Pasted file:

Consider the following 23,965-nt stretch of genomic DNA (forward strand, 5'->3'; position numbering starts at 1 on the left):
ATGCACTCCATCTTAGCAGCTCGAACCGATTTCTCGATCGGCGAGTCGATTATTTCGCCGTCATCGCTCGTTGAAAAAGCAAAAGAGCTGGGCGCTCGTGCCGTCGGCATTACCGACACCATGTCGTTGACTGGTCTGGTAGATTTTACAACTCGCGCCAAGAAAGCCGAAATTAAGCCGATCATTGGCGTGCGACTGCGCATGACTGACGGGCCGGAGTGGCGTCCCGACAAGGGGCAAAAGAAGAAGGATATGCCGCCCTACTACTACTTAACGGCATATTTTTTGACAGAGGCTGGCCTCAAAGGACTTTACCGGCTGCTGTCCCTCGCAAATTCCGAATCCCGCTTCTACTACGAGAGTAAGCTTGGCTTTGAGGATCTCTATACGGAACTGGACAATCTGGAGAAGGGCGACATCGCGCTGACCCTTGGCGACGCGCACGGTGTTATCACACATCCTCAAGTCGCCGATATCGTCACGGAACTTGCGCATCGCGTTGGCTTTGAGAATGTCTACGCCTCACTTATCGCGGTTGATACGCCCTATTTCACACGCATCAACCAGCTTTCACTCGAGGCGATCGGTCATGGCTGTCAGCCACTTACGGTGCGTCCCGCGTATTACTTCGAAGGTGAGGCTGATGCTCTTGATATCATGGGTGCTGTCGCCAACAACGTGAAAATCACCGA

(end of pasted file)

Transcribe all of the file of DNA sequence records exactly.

Consider the following 23,965-nt stretch of genomic DNA (forward strand, 5'->3'; position numbering starts at 1 on the left):
ATGCACTCCATCTTAGCAGCTCGAACCGATTTCTCGATCGGCGAGTCGATTATTTCGCCGTCATCGCTCGTTGAAAAAGCAAAAGAGCTGGGCGCTCGTGCCGTCGGCATTACCGACACCATGTCGTTGACTGGTCTGGTAGATTTTACAACTCGCGCCAAGAAAGCCGAAATTAAGCCGATCATTGGCGTGCGACTGCGCATGACTGACGGGCCGGAGTGGCGTCCCGACAAGGGGCAAAAGAAGAAGGATATGCCGCCCTACTACTACTTAACGGCATATTTTTTGACAGAGGCTGGCCTCAAAGGACTTTACCGGCTGCTGTCCCTCGCAAATTCCGAATCCCGCTTCTACTACGAGAGTAAGCTTGGCTTTGAGGATCTCTATACGGAACTGGACAATCTGGAGAAGGGCGACATCGCGCTGACCCTTGGCGACGCGCACGGTGTTATCACACATCCTCAAGTCGCCGATATCGTCACGGAACTTGCGCATCGCGTTGGCTTTGAGAATGTCTACGCCTCACTTATCGCGGTTGATACGCCCTATTTCACACGCATCAACCAGCTTTCACTCGAGGCGATCGGTCATGGCTGTCAGCCACTTACGGTGCGTCCCGCGTATTACTTCGAAGGTGAGGCTGATGCTCTTGATATCATGGGTGCTGTCGCCAACAACGTGAAAATCACCGA